Pentagon workers say that despite Defense Department warnings for non-essential personnel to stay home during the coronavirus pandemic, mundane bureaucratic work on next year’s budget has kept some employees in the building unnecessarily and distracted senior military leaders from focusing on immediate virus response.
On Thursday, senior leaders in charge of the Army, Air Force and Navy budgets asked Deputy Defense Secretary David Norquist to delay a June 1 deadline for the early budget plans for fiscal year 2022, Defense One has learned.
Norquist responded by asking the service leaders to come up with other ways to ease their workload — including potentially canceling the submission altogether, a spokesman for Norquist said.
Until the pandemic arrived, the Pentagon’s 2022 budget process had been proceeding on an accelerated schedule some officials said is typical of election years. Hundreds of military and civilian officials across the service branches and the Office of Secretary of Defense had been assembling the Defense Department’s nearly three-quarter-of-a-trillion-dollar request, known within the military as the program objective memorandum. This POM will be sent later in the year to the White House, which will make its final decisions and send the presidential budget request to Congress no earlier than February.
“The POM can wait,” said one defense official involved in crafting the budget who was not authorized to speak publicly.
Top U.S. Defense Department leaders have spent the past two weeks assuring the public and their own service members that the Pentagon was on top of the coronavirus, protecting its own people, and supporting the nation-wide effort to help contain the disease.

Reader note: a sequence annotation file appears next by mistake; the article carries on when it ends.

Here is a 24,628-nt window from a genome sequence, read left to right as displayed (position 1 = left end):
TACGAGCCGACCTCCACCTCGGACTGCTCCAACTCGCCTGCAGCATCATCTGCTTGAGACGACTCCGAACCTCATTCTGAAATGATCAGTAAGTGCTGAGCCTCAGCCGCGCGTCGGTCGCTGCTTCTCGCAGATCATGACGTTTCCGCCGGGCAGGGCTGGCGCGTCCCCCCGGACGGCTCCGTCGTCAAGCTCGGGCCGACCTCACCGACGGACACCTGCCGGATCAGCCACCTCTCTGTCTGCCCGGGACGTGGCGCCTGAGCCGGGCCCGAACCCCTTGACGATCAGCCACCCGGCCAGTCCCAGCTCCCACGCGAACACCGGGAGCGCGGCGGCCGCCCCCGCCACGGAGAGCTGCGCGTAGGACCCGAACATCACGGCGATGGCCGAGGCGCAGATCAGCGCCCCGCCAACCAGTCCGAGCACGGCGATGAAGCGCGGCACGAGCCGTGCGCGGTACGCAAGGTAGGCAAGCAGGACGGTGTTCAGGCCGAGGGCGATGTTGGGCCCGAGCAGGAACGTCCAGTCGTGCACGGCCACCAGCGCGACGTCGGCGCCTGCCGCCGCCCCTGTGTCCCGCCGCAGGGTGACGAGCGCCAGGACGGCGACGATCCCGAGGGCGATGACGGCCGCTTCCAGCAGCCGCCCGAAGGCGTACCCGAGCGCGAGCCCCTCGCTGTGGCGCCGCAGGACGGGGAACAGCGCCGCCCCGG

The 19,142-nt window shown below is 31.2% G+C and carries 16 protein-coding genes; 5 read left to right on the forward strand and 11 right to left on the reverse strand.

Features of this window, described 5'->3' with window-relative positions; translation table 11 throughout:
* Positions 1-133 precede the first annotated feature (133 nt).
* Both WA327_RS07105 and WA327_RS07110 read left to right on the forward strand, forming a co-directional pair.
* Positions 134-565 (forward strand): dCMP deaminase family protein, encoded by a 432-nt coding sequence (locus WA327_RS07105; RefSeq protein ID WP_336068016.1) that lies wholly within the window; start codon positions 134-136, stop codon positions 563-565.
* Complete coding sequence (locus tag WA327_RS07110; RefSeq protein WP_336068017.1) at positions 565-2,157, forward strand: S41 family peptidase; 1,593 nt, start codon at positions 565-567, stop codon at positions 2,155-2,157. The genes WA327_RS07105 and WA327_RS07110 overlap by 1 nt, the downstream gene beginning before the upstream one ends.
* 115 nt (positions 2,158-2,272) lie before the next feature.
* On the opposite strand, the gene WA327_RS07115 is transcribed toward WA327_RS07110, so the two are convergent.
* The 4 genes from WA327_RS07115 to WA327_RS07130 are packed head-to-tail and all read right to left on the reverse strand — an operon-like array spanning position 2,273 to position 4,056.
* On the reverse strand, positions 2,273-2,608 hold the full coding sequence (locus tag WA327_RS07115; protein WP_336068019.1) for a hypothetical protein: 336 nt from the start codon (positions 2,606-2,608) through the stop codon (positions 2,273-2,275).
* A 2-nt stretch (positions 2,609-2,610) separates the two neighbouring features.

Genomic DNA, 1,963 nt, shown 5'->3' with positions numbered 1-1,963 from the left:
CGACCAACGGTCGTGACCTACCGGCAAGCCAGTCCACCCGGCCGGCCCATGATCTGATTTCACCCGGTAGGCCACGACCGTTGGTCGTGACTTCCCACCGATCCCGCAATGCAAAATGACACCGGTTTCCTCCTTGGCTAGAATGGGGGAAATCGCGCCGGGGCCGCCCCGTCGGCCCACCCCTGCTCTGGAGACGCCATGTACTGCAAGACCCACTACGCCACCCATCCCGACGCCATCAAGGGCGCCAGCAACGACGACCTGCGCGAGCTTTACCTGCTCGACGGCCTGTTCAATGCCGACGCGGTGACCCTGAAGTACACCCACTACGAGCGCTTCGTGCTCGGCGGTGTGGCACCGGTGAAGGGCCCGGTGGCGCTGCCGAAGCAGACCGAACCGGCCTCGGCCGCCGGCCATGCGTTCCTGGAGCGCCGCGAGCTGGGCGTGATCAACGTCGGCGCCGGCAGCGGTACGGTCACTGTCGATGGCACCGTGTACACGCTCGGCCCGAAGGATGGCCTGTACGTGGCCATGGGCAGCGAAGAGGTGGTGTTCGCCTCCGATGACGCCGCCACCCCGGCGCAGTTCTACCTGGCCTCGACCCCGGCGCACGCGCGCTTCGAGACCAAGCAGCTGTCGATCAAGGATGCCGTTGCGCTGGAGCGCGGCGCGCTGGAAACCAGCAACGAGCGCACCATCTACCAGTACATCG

But service members working in the Pentagon have argued that not enough is being done to protect them from the spread of the virus. As of Friday, there have been at least four positive cases of COVID-19 among individuals who regularly work in the Pentagon, including two people who work on the Joint Staff, according to reads-outs of internal briefings obtained by Defense One.
As Pentagon leaders have increased health protection levels and restrictions on entering the building, senior leaders alongside teams of number crunchers from each military branch are still scrambling to finish the election-year budget planning .
Trying to meet that accelerated deadline has kept senior leaders from focusing on the department’s coronavirus response, stretching them thin amid a crisis, said an Army official close to the planning process.
The first defense official working on the budget said that meeting the June 1 deadline has kept personnel coming into the building to work, even as senior officials urge many to work from home as much as possible to limit the spread of the virus, especially within the Pentagon.
“The fiscal year 2022 program objective memorandum is what most of us here in the building are working on right now,” the defense official said.
If Trump wins reelection, his budget request would likely be delivered to Congress next February. But if a Democrat wins the White House in the November presidential election, history shows the incoming administration would make changes to align with its political priorities, and the Pentagon would not send the fiscal 2022 spending request to lawmakers until even later into next spring.